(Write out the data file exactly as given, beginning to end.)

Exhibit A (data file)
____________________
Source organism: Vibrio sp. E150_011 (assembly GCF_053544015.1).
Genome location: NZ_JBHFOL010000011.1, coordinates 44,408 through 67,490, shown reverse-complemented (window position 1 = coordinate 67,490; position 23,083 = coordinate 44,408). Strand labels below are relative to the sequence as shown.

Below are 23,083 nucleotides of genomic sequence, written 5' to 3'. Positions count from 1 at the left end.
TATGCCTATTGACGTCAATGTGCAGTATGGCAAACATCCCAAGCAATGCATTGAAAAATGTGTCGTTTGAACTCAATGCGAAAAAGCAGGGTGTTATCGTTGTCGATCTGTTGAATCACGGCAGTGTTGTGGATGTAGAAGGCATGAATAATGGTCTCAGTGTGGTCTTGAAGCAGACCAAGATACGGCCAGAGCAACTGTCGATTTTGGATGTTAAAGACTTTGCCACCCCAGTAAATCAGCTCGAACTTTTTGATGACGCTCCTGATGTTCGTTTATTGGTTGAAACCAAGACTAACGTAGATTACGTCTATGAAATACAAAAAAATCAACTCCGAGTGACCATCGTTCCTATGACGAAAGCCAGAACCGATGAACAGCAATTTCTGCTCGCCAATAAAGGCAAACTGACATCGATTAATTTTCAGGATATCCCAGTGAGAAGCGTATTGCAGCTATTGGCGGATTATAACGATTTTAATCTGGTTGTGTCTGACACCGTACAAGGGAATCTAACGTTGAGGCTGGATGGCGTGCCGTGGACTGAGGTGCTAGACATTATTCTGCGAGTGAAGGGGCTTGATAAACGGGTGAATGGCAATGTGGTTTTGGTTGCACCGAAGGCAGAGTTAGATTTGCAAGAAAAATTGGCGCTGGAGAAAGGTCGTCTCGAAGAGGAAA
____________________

Source organism: Vibrio sp. E150_011 (assembly GCF_053544015.1).
Genome location: NZ_JBHFOL010000011.1, coordinates 44,408 through 67,490, shown reverse-complemented (window position 1 = coordinate 67,490; position 23,083 = coordinate 44,408). Strand labels below are relative to the sequence as shown.

Below are 23,083 nucleotides of genomic sequence, written 5' to 3'. Positions count from 1 at the left end.
TATGCCTATTGACGTCAATGTGCAGTATGGCAAACATCCCAAGCAATGCATTGAAAAATGTGTCGTTTGAACTCAATGCGAAAAAGCAGGGTGTTATCGTTGTCGATCTGTTGAATCACGGCAGTGTTGTGGATGTAGAAGGCATGAATAATGGTCTCAGTGTGGTCTTGAAGCAGACCAAGATACGGCCAGAGCAACTGTCGATTTTGGATGTTAAAGACTTTGCCACCCCAGTAAATCAGCTCGAACTTTTTGATGACGCTCCTGATGTTCGTTTATTGGTTGAAACCAAGACTAACGTAGATTACGTCTATGAAATACAAAAAAATCAACTCCGAGTGACCATCGTTCCTATGACGAAAGCCAGAACCGATGAACAGCAATTTCTGCTCGCCAATAAAGGCAAACTGACATCGATTAATTTTCAGGATATCCCAGTGAGAAGCGTATTGCAGCTATTGGCGGATTATAACGATTTTAATCTGGTTGTGTCTGACACCGTACAAGGGAATCTAACGTTGAGGCTGGATGGCGTGCCGTGGACTGAGGTGCTAGACATTATTCTGCGAGTGAAGGGGCTTGATAAACGGGTGAATGGCAATGTGGTTTTGGTTGCACCGAAGGCAGAGTTAGATTTGCAAGAAAAATTGGCGCTGGAGAAAGGTCGTCTCGAAGAGGAAA